I will update as more videos are published.
Thursday, November 14th, 2013
CreativeLIVE is hosting a live DIY Mastering presentation with engineer Jesse Cannon. The event will stream free for 2 days and will be available on-demand for $99 after. Starts: Tuesday, 12/10/2013 at 9AM Los Angeles time
Mastering is often the difference between a good recording and a bad one, but mastering is notoriously difficult to understand. In this two-day workshop, sound engineer Jesse Cannon — who’s worked with the likes of Ross Robinson, Saves the Day, Animal Collective, The Misfits and Man Overboard — shares what he’s learned about mastering from working at top-tier studios like WestWestSide Music and Cannon Found Soundation. While there’s no substitute for having an engineer master your music, that’s just not feasible for many artists. This class is the next best thing: a comprehensive guide to DIY mastering. Jesse breaks down the mastering process from start to finish. You’ll discover the basic principles behind mastering, and learn about the processes and tools at your disposal. Jesse will identify and troubleshoot basic rookie mistakes, discuss lesser-known essential concepts as well as share his essential behind-the-board tools as he takes you through a few real-life examples. After two days with Jesse, you’ll have everything you need to master your tracks with affordable tools.
There are not a lot of details yet but sounds like a good event to watch if you are available.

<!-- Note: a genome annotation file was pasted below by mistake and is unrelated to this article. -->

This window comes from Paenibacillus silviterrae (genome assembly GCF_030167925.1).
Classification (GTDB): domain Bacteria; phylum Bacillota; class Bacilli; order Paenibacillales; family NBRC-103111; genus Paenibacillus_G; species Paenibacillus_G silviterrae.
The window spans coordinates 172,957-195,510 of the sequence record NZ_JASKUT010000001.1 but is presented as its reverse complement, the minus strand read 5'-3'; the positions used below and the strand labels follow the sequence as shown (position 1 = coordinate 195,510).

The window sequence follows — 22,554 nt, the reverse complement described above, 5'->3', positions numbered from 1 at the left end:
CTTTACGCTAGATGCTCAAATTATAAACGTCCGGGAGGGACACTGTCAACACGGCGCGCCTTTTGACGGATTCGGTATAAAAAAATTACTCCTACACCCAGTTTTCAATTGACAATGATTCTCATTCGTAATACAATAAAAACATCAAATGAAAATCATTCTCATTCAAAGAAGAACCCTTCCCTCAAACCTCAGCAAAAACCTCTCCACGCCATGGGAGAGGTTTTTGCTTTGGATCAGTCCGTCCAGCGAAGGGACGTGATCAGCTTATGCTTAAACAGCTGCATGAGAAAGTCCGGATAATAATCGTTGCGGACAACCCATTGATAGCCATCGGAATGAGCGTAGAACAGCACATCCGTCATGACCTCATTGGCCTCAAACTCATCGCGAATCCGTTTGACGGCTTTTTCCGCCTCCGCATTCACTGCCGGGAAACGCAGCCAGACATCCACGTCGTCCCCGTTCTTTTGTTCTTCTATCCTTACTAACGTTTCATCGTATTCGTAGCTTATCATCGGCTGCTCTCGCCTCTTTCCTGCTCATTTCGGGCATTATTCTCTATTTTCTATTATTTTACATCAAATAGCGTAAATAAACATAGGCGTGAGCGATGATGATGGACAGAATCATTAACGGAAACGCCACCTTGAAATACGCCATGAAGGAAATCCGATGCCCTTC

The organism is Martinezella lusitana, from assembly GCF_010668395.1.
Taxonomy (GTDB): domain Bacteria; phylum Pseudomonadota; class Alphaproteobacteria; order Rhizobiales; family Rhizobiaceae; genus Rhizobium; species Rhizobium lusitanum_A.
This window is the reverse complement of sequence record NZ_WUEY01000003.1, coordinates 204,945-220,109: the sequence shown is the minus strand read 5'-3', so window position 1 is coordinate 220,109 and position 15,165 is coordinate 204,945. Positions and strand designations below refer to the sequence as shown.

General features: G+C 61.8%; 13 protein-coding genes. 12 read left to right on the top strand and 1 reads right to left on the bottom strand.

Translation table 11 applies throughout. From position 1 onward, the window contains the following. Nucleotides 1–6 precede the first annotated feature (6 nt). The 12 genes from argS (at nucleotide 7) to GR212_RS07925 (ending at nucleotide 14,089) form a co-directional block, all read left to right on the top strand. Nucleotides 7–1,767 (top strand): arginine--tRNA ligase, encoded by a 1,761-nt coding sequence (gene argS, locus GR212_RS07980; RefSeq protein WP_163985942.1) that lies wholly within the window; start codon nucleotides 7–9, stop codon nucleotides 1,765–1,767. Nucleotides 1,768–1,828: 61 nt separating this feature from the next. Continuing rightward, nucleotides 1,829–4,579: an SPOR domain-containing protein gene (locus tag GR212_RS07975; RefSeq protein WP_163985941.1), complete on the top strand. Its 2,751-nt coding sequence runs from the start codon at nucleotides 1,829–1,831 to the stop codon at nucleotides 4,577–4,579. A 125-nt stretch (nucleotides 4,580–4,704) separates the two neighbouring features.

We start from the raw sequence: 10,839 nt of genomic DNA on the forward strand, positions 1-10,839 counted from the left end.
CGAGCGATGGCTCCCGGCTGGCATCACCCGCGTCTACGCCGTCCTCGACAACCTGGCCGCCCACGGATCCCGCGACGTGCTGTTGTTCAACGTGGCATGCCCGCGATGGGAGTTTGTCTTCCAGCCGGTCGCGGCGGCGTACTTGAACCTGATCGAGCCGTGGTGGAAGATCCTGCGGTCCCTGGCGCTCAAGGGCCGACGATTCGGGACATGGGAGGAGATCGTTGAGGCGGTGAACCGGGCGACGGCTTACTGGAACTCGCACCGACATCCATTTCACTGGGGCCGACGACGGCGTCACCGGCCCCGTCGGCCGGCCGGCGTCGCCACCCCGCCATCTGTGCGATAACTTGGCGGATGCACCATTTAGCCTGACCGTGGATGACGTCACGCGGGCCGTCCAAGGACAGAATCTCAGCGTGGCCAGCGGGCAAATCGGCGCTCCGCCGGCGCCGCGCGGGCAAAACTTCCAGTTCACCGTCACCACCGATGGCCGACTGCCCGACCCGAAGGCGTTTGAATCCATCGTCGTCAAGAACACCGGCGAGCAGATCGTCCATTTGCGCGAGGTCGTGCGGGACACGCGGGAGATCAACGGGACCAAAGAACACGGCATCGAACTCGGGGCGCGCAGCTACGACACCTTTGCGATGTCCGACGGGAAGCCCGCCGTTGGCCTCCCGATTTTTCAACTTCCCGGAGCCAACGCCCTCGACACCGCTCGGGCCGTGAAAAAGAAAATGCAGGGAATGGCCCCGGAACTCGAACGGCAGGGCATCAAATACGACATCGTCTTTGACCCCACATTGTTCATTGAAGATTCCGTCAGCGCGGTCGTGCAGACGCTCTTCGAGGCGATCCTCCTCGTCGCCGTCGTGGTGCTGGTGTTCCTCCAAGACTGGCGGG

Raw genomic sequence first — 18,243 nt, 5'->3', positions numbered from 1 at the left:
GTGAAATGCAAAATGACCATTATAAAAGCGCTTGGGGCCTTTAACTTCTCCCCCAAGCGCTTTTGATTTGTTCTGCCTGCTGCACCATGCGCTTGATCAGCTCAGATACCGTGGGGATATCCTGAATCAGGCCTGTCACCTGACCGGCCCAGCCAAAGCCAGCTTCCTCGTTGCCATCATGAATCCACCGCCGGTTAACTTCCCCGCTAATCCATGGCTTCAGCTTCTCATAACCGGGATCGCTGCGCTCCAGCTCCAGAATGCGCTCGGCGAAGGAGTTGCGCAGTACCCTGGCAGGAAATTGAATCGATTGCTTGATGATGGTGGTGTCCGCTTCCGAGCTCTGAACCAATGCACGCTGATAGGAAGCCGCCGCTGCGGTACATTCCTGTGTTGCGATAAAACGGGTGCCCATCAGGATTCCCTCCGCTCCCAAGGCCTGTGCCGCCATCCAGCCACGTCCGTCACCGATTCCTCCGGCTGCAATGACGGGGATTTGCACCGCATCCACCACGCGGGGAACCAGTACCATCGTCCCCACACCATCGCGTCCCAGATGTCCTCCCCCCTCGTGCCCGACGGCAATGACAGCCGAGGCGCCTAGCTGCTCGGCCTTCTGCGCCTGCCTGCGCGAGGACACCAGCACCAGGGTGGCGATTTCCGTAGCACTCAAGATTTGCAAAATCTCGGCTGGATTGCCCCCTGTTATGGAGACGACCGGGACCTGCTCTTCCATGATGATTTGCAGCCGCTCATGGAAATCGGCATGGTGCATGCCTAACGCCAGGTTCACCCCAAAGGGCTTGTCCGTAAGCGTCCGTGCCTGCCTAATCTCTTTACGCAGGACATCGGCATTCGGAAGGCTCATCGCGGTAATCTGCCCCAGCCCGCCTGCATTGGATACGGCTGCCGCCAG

Register for the workshop here
Check out many more live presentations from CreativeLIVE
Thursday, November 14th, 2013
Recording and Mixing engineer Matthew Weiss has release part 2 of his Rap and Hip-Hop mixing tutorials: Mixing Hip-Hop. This 80min video focuses on mixing all the elements that make up the beat.
Mixing Hip-Hop covers:
- Setting levels
- Emotional automation
- Making the drums hit hard
- Enhancing the synths
- Home mastering tips
- Stems are included in the download
Matt has a great explanation of the package.
Mixing Hip Hop Beats comes out today! Just want to take a second to explain it. When Dan Comerchero and I first discussed the formatting of the tutorials we played around with the idea of doing “basic” and “advanced” tutorials. Ultimately I nixed the idea, because the reality is that 90% of a great mix comes down to the execution of what would be covered in the “basic” video. My goal is to explain a thought process to get the best out of the “basic” stuff – levels, EQ, compression, etc. The thought process whether you use basic techniques or advanced techniques is essentially the same.